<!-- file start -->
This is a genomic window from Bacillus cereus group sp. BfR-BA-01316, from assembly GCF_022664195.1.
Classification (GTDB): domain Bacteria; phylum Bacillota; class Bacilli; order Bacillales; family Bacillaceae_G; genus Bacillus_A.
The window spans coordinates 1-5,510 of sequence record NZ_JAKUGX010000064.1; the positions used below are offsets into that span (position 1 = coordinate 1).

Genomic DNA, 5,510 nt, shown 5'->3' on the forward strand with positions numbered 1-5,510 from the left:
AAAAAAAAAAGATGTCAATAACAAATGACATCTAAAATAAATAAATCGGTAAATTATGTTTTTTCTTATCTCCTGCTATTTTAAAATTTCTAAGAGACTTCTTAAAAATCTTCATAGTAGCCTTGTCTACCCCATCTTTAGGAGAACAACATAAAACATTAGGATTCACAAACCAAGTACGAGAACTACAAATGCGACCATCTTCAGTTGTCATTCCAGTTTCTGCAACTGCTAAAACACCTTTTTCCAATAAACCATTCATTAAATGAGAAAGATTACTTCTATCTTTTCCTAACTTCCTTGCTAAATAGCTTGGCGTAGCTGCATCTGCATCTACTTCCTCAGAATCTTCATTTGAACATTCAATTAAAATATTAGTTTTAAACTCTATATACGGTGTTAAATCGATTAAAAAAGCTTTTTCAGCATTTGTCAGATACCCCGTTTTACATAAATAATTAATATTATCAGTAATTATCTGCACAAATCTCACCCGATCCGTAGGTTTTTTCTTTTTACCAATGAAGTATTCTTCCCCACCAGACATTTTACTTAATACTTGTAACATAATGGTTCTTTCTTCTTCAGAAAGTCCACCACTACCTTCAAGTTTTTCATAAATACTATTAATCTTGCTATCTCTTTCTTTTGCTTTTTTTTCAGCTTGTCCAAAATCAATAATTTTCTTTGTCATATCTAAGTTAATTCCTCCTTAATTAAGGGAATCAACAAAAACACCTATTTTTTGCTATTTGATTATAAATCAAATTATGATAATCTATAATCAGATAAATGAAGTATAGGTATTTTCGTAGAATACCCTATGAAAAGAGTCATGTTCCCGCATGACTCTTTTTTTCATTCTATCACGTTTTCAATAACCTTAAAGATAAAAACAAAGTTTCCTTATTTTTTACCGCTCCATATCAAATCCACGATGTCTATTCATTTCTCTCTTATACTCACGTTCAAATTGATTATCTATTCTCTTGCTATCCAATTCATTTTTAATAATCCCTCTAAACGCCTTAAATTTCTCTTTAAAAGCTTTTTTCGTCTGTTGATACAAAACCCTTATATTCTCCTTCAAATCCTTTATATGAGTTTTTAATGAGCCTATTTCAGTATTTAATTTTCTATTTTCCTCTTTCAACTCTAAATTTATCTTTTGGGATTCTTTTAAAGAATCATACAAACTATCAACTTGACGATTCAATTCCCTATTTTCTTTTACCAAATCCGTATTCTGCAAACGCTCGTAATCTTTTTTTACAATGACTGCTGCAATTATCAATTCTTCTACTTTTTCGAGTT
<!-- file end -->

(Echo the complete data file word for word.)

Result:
This is a genomic window from Bacillus cereus group sp. BfR-BA-01316, from assembly GCF_022664195.1.
Classification (GTDB): domain Bacteria; phylum Bacillota; class Bacilli; order Bacillales; family Bacillaceae_G; genus Bacillus_A.
The window spans coordinates 1-5,510 of sequence record NZ_JAKUGX010000064.1; the positions used below are offsets into that span (position 1 = coordinate 1).

Genomic DNA, 5,510 nt, shown 5'->3' on the forward strand with positions numbered 1-5,510 from the left:
AAAAAAAAAAGATGTCAATAACAAATGACATCTAAAATAAATAAATCGGTAAATTATGTTTTTTCTTATCTCCTGCTATTTTAAAATTTCTAAGAGACTTCTTAAAAATCTTCATAGTAGCCTTGTCTACCCCATCTTTAGGAGAACAACATAAAACATTAGGATTCACAAACCAAGTACGAGAACTACAAATGCGACCATCTTCAGTTGTCATTCCAGTTTCTGCAACTGCTAAAACACCTTTTTCCAATAAACCATTCATTAAATGAGAAAGATTACTTCTATCTTTTCCTAACTTCCTTGCTAAATAGCTTGGCGTAGCTGCATCTGCATCTACTTCCTCAGAATCTTCATTTGAACATTCAATTAAAATATTAGTTTTAAACTCTATATACGGTGTTAAATCGATTAAAAAAGCTTTTTCAGCATTTGTCAGATACCCCGTTTTACATAAATAATTAATATTATCAGTAATTATCTGCACAAATCTCACCCGATCCGTAGGTTTTTTCTTTTTACCAATGAAGTATTCTTCCCCACCAGACATTTTACTTAATACTTGTAACATAATGGTTCTTTCTTCTTCAGAAAGTCCACCACTACCTTCAAGTTTTTCATAAATACTATTAATCTTGCTATCTCTTTCTTTTGCTTTTTTTTCAGCTTGTCCAAAATCAATAATTTTCTTTGTCATATCTAAGTTAATTCCTCCTTAATTAAGGGAATCAACAAAAACACCTATTTTTTGCTATTTGATTATAAATCAAATTATGATAATCTATAATCAGATAAATGAAGTATAGGTATTTTCGTAGAATACCCTATGAAAAGAGTCATGTTCCCGCATGACTCTTTTTTTCATTCTATCACGTTTTCAATAACCTTAAAGATAAAAACAAAGTTTCCTTATTTTTTACCGCTCCATATCAAATCCACGATGTCTATTCATTTCTCTCTTATACTCACGTTCAAATTGATTATCTATTCTCTTGCTATCCAATTCATTTTTAATAATCCCTCTAAACGCCTTAAATTTCTCTTTAAAAGCTTTTTTCGTCTGTTGATACAAAACCCTTATATTCTCCTTCAAATCCTTTATATGAGTTTTTAATGAGCCTATTTCAGTATTTAATTTTCTATTTTCCTCTTTCAACTCTAAATTTATCTTTTGGGATTCTTTTAAAGAATCATACAAACTATCAACTTGACGATTCAATTCCCTATTTTCTTTTACCAAATCCGTATTCTGCAAACGCTCGTAATCTTTTTTTACAATGACTGCTGCAATTATCAATTCTTCTACTTTTTCGAGTT